14% of children 9 – 14 years old, and 12% of high school students 15 – 18 years old purposefully chose to meet with a stranger (in real life) they had chatted with online according to research published in the July issue of the American Journal of Nursing. In addition, half of the children and teens were either sexually assaulted or threatened, touched inappropriately, or had “something sexual happen.”
Participants in the survey also included “Internet sexual offenders” (those convicted of either an Internet sexual offense or a hands-on sexual offense and/or a prior Internet offense). Their preferred method of communication is with girls versus boys, and about 2/3 bring up the topic of sex during the first chat session with children and young adults the study found.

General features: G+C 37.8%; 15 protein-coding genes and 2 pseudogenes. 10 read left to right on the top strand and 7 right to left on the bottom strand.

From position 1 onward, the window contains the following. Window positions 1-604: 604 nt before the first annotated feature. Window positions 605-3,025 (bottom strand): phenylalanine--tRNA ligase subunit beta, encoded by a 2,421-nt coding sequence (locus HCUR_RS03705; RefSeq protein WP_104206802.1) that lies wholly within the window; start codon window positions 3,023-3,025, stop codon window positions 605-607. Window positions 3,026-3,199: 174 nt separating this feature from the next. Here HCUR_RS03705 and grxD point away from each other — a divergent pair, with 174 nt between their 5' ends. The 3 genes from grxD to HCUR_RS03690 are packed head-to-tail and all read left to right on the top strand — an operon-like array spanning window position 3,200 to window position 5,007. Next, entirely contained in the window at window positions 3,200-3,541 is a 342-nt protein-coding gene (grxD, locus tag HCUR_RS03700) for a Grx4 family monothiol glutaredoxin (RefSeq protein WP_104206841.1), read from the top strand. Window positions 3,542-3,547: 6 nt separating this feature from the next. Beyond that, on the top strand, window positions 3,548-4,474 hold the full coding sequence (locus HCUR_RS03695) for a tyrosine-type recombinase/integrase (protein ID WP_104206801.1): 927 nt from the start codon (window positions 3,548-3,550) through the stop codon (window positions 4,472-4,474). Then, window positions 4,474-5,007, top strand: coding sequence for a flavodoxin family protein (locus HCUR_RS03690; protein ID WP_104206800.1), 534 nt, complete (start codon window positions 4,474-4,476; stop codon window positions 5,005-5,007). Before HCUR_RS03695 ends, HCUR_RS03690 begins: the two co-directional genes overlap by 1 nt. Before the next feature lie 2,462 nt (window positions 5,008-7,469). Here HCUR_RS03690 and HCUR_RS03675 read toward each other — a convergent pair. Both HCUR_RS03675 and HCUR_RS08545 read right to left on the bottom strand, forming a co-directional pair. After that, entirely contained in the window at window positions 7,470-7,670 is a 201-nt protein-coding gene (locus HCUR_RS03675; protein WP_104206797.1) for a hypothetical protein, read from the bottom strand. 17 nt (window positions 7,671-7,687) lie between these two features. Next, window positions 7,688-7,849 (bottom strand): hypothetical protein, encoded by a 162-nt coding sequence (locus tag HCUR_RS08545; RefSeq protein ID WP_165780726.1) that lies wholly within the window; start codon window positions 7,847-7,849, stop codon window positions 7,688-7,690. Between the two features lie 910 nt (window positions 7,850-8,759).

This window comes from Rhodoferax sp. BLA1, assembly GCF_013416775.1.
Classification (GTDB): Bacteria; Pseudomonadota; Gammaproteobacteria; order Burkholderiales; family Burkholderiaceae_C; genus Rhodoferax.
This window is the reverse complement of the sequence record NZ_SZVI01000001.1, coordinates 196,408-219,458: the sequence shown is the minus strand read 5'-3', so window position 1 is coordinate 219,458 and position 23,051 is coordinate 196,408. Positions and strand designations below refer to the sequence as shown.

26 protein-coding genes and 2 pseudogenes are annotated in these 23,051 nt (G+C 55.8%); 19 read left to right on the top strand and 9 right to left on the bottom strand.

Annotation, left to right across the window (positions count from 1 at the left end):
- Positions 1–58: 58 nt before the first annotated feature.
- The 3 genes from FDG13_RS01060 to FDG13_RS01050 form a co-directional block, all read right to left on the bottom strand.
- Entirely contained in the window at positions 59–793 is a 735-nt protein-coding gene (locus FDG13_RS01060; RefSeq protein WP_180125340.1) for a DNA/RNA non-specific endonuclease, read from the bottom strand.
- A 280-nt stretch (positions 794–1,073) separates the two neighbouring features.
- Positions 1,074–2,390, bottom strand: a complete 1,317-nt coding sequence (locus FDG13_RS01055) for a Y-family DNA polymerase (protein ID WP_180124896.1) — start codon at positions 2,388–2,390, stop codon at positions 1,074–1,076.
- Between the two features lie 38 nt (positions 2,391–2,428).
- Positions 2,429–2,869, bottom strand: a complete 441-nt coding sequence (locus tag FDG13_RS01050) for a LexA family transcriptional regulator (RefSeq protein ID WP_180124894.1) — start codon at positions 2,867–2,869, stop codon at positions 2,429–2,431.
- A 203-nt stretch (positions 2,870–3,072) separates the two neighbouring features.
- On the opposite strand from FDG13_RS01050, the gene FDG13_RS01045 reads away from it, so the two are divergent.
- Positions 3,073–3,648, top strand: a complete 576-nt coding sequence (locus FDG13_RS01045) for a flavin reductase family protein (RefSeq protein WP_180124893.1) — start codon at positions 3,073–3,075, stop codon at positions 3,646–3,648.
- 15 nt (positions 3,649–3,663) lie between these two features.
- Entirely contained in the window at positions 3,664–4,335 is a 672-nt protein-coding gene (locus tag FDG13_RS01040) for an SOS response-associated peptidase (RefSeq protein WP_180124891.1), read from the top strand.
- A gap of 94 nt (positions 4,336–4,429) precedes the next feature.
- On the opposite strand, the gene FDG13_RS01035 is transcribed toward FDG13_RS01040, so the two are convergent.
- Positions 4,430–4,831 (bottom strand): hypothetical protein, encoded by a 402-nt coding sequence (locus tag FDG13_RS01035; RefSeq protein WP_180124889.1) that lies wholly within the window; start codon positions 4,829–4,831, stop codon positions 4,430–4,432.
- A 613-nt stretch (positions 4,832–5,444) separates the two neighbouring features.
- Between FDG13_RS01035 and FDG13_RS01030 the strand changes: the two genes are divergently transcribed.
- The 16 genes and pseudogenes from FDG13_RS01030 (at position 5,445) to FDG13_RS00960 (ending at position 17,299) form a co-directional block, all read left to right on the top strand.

The first thought that came to my mind was: How could a parent of a 9 year old let this happen? And then after pulling myself off the ceiling of our office, I realized how many parents have told us at Yoursphere that they have “felt like their child is safe because they’re on the computer in the other room.” While I certainly understand the feeling of safety a parent has knowing and seeing exactly where your child is, these concerning facts simply underscore the fact that:
- Each of us should, in plain English, tell our children: You may not go and meet a person in real life that you talk to online unless you, the parent, also know that person. Remind and keep reminding, even if you get the eye-rolling from your 17 year old daughter.
- Utilize monitoring software like GoGostat, SocialShield or BSecure. (Admittedly, introducing these types of products into the social networking equation of your teen will likely garner tremendous push back and might not be an option, but I still encourage you try. And this is a great reminder for those parents who have younger children to make these software solutions a part of the equation for any digital device they use. They’ll grow up not knowing otherwise.)